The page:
Stats from ASE’s have proven that not everyone is going to respond the same way. Not everyone is going to engage with rational thought. More often than not, the first response will be denial: “Is this for real?” “This can’t be happening.” “I can’t believe this is happening here, or to me!” Some people will spend a lot of time in this state, and it will eat up valuable time toward bringing about a solution for their safety, or life. And then they move to deliberation: “What should I do” “Where should I go.” “How do I get out of here.” The hope is that people will move quickly through denial on through deliberation to, decisive movement: “Move to concealment, or cover.” “Escape through that door and once safe call 911.” or as alast resort “Counterattack, aggressively and by any means necessary.”
A Clint Smithism is not to obsess over what you’re carrying. “What makes you think you will fight with the gun you brought?” (or failed to bring) Train to be able to fight with whatever firearm is available or that you pick in a fight.
Hitting an active shooter with his own gun is better than nothing, but shooting him with that gun would have been better.
I know from past experiences that this affects me. Maybe it’s not quite “denial,” but I get stuck in observation mode. Perhaps it’s from spending too many years training and observing folks in stressful situations, or perhaps it’s just the way I’m wired. But if I see a tornado coming, or a building falling down, or floodwaters rising, or a grenade rolling towards me (all real examples), I spend far too long observing what I know to be a bad situation before I decide to take action.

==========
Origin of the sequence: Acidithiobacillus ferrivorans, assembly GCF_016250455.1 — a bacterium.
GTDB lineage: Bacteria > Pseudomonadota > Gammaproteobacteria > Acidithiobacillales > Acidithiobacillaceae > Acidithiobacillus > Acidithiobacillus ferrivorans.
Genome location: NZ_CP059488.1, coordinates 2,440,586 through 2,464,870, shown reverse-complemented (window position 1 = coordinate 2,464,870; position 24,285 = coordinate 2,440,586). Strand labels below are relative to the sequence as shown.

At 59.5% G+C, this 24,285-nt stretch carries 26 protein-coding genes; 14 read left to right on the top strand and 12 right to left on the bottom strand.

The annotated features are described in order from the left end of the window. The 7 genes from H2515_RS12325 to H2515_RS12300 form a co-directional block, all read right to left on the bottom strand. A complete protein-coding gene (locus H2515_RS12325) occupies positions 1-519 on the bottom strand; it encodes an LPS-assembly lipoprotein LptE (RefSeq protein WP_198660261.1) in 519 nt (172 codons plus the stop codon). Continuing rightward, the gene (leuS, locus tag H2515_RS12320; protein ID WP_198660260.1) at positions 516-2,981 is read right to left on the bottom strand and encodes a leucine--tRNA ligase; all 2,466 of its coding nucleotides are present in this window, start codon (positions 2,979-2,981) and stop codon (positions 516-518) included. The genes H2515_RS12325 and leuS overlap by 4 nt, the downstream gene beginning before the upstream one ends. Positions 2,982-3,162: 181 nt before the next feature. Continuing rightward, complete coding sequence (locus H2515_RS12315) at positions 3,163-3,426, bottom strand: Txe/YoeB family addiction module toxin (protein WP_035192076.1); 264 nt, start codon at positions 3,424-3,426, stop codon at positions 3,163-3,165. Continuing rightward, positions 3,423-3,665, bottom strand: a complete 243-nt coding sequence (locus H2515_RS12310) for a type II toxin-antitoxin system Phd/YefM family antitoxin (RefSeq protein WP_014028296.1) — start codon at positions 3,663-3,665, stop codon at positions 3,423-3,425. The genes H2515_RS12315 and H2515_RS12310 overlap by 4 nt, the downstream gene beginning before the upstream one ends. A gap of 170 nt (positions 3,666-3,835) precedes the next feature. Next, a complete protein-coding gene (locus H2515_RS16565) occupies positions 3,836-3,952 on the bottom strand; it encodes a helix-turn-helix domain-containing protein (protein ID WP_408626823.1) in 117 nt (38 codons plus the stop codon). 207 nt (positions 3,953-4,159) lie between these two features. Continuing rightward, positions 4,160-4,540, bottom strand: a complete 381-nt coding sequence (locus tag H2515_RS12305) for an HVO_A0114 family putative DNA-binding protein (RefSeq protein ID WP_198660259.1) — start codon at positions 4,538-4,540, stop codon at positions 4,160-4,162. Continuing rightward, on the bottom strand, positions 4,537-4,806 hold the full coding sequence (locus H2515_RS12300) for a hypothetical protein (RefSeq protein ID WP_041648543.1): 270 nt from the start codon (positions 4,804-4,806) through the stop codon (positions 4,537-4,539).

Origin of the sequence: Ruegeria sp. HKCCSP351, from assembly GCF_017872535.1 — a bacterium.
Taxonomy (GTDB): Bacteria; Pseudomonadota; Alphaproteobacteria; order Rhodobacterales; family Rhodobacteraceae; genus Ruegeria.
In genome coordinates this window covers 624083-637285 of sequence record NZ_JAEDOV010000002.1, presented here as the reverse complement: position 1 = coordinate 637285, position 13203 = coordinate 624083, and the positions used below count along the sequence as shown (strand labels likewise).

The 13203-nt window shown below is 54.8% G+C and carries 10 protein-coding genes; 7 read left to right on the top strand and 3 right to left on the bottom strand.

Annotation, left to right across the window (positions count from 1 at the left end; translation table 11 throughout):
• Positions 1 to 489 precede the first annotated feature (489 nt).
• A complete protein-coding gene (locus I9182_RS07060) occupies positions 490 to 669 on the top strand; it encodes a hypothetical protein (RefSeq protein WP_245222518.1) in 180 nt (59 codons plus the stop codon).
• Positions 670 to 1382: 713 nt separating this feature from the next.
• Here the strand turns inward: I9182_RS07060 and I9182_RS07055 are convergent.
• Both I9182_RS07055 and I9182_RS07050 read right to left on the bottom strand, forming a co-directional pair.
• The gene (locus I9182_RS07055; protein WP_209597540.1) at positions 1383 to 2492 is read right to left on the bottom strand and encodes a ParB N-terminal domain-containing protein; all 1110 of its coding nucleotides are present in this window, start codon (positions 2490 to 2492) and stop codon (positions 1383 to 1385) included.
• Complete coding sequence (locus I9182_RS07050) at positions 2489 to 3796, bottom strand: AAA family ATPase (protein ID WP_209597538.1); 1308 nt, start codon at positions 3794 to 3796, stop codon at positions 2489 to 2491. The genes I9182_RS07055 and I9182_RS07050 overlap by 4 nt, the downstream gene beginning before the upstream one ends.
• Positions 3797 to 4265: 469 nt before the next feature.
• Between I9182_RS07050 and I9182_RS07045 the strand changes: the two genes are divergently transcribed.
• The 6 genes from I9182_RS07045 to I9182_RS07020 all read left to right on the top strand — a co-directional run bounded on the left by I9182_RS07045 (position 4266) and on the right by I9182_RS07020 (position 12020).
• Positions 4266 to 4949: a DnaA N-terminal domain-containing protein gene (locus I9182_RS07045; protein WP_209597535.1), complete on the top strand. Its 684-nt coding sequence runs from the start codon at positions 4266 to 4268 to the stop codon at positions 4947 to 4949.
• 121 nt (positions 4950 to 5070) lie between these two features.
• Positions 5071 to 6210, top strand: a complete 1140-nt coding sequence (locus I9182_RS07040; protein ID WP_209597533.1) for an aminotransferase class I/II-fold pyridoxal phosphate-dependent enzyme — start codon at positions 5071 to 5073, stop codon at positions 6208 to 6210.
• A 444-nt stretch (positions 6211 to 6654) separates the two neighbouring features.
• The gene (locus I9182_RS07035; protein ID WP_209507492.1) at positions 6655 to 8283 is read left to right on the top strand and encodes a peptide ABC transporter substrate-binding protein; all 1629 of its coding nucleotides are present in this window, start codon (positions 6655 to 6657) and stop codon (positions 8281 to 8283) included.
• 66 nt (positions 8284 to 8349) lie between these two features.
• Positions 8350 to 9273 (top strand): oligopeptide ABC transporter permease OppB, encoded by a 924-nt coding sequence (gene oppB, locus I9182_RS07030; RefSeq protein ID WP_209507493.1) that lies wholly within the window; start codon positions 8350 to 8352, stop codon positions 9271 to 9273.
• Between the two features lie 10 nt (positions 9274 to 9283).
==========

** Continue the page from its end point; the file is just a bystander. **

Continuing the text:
I can only assume this is what I would do if I found myself in an active shooter situation. “Hey, that guy is shooting people. This looks just like those videos we had to watch. I wonder what caliber he’s shooting? I’ll bet he’s going to turn after this. Does he have more magazines in his pocket, or is he just happy to see me? He’s going to shoot at me in a few seconds. I wonder if I should move?”
My hope, Mark, it that you wouldn’t be there to see it all go down and as you exit, you’d take a few (that want to come) with you.
You got me with that one, brother.
Yes, but at the same time if the person is unfamiliar with what he just grabbed off the shooter, the delay in them trying to figure out how to use the pistol would be worse than what they did, which was smack the guy in the head with a hard metal object.
Every situation is different, but it sounds like a couple the people knew enough to get the shooter subdued.
It is also possible they had never handled a firearm, which would be more dangerous yet.
In my opinion that is exactly what we should be pushing for. More guns, in law abiding citizens hands. LEO’s being on the scene in 3 minutes is the exception, definitely not the norm. Yet, even with that remarkably quick arrival time. The perp was already subdued.
That’s what we, as a nation should be doing trying to get more good guys out there.
Popping a perp in the snot locker always works and works better if a piece of iron is involved. But, in my view, if one goes to the trouble to train with firearms to be prepared for a fight, one should have a working understanding of a variety of firearms as well as their EDC. A cocked-and-locked 1911 found on the ground may be salvation but it is just a hunk of metal if one lacks the knowledge/ability to disengage a safety,
A little more information on the El Paso County.
Another failure of the courts and law enforcement. We are truly our own First Responders
I 100% agree. In this case however the patrons of the club may not really have firearms experience, no would I expect them to. Just my humble opinion.
I agree with you about knowing how various types of firearms work and being able to use them if needed.
I only gave one thumbs up because i couldnt give a dozen.
The New York Times wants us to mourn the false sense of security.
Dear folks of Colorado Springs: buy a firearm. Learn to use it. Carry it with you.
There’s no virtue in being a victim.